Readers aren't always cooperative. Suggestions are more often than not completely outlandish and unhelpful, and not in line with what the author has planned. A common solution is to cherry pick the best suggestions, but sometimes authors prefer to accept a terrible suggestion only to tell the reader how stupid it is. A denial of a command is often accompanied with a panel of the character looking confused or irritated. This is sometimes taken further to the point where there are consequences beyond a deflated ego. Andrew Hussie was fond of doing this in Jailbreak due to the adventure's policy of using the first suggestion submitted for each page.
The readers suggest to lick the darkness; Lance replies with a facepalm. Then someone suggests licking the darkness orb, but he had used it a few panels back to learn Summon Grue.
Most of the commands directed at the mushroom. Untill someone sent the command "Become a mushroom youkai."
It's a wall! You can't establish superiority with any part of it!
Those ideas are so stupid, you almost want to punch yourself in the face. Oh, wait, the BURLY MOOK was kind enough to do it for you! What now, Genius Khan?
Trope namer and well-known for a particularly sardonic parser.
Subverted when, after a character complains about an unintelligent command, they discover that "You Actually Can Do That".
After Kyle and Henry cross through a hallway to join Saul, a pit of lava opens behind them and a locked trapdoor is discovered. A suggestion was made that Kyle just use the mirrors to move the lava, thus melting through the trapdoor, but the author countered by making the trapdoor flame-resistant (later a reader pointed out that this shouldn't really have stopped Kyle from melting through it anyway). Also, there have been a number of attempts to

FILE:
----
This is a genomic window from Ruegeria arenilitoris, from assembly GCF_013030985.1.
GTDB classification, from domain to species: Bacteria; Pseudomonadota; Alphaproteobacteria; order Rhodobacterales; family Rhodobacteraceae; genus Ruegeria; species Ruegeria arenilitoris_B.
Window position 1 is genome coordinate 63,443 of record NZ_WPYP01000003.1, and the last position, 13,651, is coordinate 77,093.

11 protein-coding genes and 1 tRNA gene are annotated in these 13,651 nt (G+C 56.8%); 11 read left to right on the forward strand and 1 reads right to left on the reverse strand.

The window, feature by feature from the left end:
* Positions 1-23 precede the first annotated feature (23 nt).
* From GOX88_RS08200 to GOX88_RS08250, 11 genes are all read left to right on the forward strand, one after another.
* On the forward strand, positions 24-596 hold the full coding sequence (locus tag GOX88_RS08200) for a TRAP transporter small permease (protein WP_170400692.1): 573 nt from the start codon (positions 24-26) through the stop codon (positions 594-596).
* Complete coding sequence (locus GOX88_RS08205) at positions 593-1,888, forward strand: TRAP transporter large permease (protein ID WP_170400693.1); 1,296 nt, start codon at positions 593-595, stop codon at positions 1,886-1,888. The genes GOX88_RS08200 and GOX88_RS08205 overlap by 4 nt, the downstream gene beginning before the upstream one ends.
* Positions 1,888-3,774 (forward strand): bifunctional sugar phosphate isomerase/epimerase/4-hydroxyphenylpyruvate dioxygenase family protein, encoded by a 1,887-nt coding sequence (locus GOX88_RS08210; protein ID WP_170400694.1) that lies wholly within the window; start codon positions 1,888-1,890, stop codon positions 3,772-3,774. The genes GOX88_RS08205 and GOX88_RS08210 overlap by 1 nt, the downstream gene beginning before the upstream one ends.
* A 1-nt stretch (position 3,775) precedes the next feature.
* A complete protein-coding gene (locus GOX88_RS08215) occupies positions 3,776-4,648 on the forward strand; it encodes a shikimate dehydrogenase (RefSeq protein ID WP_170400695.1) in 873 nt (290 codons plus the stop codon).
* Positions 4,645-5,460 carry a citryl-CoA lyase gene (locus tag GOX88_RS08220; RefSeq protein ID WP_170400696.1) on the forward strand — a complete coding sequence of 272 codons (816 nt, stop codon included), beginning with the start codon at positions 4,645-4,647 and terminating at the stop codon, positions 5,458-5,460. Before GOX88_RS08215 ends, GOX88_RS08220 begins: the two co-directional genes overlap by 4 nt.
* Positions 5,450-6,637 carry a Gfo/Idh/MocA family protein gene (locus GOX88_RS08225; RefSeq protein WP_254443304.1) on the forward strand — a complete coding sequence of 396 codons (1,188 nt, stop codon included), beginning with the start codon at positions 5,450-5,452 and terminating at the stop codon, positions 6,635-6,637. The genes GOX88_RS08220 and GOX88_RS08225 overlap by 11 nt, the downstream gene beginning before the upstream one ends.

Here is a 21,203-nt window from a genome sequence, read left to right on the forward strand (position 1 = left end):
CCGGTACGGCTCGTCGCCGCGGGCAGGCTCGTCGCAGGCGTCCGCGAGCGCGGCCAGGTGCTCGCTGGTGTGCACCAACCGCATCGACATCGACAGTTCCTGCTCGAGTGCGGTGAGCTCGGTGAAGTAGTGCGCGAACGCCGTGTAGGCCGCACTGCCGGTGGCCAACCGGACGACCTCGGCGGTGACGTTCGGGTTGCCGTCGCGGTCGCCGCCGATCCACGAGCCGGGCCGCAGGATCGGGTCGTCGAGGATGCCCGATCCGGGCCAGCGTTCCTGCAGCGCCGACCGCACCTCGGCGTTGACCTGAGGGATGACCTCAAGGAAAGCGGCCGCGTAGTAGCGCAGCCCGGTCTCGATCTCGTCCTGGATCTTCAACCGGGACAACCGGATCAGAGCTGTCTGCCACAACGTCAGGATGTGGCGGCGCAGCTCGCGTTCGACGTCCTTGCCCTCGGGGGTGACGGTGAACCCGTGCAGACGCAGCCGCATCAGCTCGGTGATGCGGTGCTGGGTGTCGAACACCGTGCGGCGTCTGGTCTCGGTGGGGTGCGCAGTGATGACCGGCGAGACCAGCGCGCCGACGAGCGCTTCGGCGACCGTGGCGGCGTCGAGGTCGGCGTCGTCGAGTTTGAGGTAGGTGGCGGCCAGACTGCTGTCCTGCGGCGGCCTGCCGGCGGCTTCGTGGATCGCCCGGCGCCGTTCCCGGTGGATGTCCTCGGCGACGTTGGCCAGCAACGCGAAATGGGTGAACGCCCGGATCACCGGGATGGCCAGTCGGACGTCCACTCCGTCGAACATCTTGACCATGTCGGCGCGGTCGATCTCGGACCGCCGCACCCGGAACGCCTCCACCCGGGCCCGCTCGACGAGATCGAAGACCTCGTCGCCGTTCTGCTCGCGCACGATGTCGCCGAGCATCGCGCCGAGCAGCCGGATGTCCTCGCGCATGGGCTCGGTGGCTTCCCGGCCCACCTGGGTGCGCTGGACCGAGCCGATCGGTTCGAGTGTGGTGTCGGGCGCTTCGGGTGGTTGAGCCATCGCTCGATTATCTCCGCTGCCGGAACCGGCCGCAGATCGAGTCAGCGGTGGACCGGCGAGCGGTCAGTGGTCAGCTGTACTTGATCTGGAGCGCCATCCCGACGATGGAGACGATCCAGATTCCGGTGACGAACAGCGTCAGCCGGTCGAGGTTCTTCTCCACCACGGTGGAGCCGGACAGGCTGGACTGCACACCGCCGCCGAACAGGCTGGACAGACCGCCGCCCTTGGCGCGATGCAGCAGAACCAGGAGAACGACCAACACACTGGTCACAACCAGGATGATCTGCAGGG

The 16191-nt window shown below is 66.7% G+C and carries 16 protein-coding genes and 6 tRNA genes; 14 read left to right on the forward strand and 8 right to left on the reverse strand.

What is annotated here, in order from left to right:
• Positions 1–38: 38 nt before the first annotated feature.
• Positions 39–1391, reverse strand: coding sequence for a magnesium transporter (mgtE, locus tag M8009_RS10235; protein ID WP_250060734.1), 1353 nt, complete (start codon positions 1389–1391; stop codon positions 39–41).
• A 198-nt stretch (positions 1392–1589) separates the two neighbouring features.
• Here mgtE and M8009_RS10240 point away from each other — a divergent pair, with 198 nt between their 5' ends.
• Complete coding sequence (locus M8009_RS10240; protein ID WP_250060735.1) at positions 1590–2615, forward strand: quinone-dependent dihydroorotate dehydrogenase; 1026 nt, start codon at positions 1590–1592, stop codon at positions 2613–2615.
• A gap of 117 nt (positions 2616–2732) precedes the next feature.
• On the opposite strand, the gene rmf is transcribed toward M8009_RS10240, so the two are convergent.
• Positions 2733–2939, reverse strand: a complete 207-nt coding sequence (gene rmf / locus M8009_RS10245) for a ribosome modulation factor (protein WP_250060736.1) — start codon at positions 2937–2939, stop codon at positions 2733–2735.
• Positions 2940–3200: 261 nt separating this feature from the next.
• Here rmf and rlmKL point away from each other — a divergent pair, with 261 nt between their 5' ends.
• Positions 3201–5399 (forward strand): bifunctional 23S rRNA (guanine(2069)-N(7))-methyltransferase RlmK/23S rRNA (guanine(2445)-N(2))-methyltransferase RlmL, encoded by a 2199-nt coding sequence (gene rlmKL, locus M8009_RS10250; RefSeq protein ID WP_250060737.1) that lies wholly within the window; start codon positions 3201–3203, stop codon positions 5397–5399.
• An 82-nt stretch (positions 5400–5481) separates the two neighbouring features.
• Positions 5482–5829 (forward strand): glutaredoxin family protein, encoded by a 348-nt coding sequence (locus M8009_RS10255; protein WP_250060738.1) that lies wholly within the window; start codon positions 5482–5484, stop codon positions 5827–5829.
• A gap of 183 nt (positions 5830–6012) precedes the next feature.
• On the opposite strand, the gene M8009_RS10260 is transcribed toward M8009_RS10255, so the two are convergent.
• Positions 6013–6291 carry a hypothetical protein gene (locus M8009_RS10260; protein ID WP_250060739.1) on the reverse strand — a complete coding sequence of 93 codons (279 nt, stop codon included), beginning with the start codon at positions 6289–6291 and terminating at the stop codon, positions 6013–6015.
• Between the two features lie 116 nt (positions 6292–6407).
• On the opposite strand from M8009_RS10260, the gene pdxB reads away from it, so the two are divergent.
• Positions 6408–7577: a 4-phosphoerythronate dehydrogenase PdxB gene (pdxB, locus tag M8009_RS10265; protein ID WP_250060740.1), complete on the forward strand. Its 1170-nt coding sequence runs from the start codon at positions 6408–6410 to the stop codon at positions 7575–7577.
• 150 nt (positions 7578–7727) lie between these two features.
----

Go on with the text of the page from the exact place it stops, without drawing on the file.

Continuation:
captchalogueSPIT ridiculously large items, such as Myra's bed, but these failed because the SPAT can only store so much data at once.
Almost always subverted, as Nopor Puss enthusiastically attempts anything he thinks will be impossible.
Often conveyed by the colorful error message "MISTAKE OF MASS ERRORISM".
Neil's attempt at rolling to see if he could suddenly sprout wings. This resulted in his own intellect being damaged.
Often presented in the form of a picture of Marie Curie berating the players for their ridiculous suggestion.
This adventure is practically built on this trope.